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My Diverse Life as a Soil Scientist

I consider myself a soil physicist/watershed hydrologist and environmental scientist.

Dawn Gibas
Soil Science Programs Coordinator
Soil Science Society of America
Scientific Society

I consider myself a: Soil Scientist

My Highest Degree: Doctorate

I received my degrees from: BS - Soil Science - University of Wisconsin–Madison MS - Soil Physics - University of Minnesota–Twin Cities PhD - Forest Hydrology - University of Minnesota–Twin Cities

I have the following Certification(s):

I chose to become certified because: When I first became certified I was still early in my career and felt that it provided me with an extra “edge” in the job market. I think it also shows a level of professionalism and tells my clients that I have a level of education, passed examinations and signed an ethics statement; credentials that other people may not have. As an employer I find that it is something that I look for on applications because it shows me that someone has taken the time to invest in their career, which also tells me that they are serious about what they are doing.

Length of Career: I have been working as a soil scientist/hydrologist/environmental scientist since graduate school or for 22 years.

What was your career path to your current position?
Graduate school, Environmental Consulting (where I worked for several firms and then owned my own consulting business), County Government, Academia, and now SSSA.

What projects are you working on now? What interesting projects have you worked on/led in the past?
Currently I work on certification and licensing, including legislation. I also work with the Soils Certifying Board and the Council of Soil Science Examiners, focusing on education, examinations, and ethics. I also teach on-line continuing education courses for our certified professionals and others looking for CEUs. Additionally I travel and speak to students, faculty, soil science organizations, etc. with the goal of facilitating communication throughout the soil science community. As an environmental consultant I worked all over the U.S. on various large projects involving environmental review documents, wetlands, restoration, endangered species, and expert witness cases, to name a few. As a faculty member at The Ohio State University my most interesting trips and research were located in Iceland. In Scott County, MN, I was the county’s first Natural Resources Program Manager and finished their first County Water Plan, was an administrator for two watersheds and ran their Parks program. In the Parks program I facilitated the purchase/protection of numerous acres of future park land and green space.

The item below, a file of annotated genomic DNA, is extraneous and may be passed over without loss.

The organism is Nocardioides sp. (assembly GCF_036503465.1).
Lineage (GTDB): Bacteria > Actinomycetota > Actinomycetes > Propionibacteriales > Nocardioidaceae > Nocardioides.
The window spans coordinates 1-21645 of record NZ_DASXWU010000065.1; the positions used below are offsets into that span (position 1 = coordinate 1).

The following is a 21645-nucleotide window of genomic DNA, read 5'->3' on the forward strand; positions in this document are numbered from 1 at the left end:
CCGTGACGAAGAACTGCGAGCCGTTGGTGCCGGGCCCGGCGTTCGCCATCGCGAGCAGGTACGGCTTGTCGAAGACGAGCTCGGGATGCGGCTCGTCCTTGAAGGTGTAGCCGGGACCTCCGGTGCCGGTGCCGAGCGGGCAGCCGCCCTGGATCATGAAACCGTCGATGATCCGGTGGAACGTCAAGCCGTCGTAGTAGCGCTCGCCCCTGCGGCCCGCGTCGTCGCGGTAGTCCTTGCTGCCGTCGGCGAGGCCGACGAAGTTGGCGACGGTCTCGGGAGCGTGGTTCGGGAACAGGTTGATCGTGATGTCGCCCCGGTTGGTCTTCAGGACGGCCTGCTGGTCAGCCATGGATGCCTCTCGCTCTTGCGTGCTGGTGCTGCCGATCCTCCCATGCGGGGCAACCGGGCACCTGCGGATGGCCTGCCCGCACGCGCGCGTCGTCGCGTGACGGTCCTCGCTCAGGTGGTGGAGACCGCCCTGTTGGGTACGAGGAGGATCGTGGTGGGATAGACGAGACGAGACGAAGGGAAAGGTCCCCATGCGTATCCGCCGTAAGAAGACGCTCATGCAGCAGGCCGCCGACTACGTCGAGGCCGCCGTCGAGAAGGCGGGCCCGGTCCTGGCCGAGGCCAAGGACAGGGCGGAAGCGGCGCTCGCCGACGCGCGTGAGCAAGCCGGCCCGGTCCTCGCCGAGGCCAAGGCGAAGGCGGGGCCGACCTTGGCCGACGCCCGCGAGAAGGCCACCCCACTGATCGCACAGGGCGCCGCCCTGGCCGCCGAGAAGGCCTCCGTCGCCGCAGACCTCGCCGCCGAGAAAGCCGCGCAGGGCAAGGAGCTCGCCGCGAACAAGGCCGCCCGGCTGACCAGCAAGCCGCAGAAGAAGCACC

What do you find most interesting about your work (either currently or a story of a past experience)?
I have most enjoyed the travel that has been part of my career. The most notable place is Iceland, where I worked with the Icelandic Soil Conservation Service and learned about their challenges to reclaim/restore their degraded landscape. Iceland is a beautiful country with wonderful people that care deeply about their land and are focused on soil conservation. I have also enjoyed my time traveling around the U.S. and learning about soils in different regions and working with many different types of people and agencies to complete projects, while at the same time protecting our natural resources.

What do you like best about your job and/or what do you like best about being in your profession?
I like that I am always doing different things and applying my knowledge in ways I never thought I would. I have met many interesting people, learned a lot, and increased my knowledge in many different ways by working with people in many different professions. One of the best things I have realized is that soil science is so much more than a science unto itself. It is, instead, a science that has applications far and wide and can take a person in many different directions if you are open to the challenge.

What’s the one thing you would change about your job/profession that would make it better?
I have enjoyed my career thus far and wouldn’t change my experiences. I think the profession needs to communicate better with the public and younger students regarding the many different things that we do and how and how soils are so vitally important to life and those things we tend to take for granted every day. I believe that the opportunities available and the need for soil scientists will grow over time because soil science is integrated with so many other sciences, policy and current global issues. Those that truly understand soils can provide unique and educated perspective on many complex problems that the global population faces today.

What would you say to someone thinking about entering the profession? What advice would you give for succeeding in this field?
Be open to the possibilities and opportunities that this profession offers you and don’t be afraid to speak up and educate people about how important soils are. Most people don’t realize the assets that a soil scientist can bring to the team. We are, by training, a multidisciplinary profession and those skills can be applied to a multitude of areas from urban issues to agriculture to natural resources and everywhere in-between.

What do you like doing in your free time?
My dogs are my hobby when I am not working. I compete with them in conformation and performance events (lure coursing, racing, and obedience). I am also a judge for performance events and travel all over the U.S. and Canada.

If you have more questions about my career, feel free to contact me at:

Dawn Gibas
Assessment Specialist
Soil Science Society of America
Lexington, OH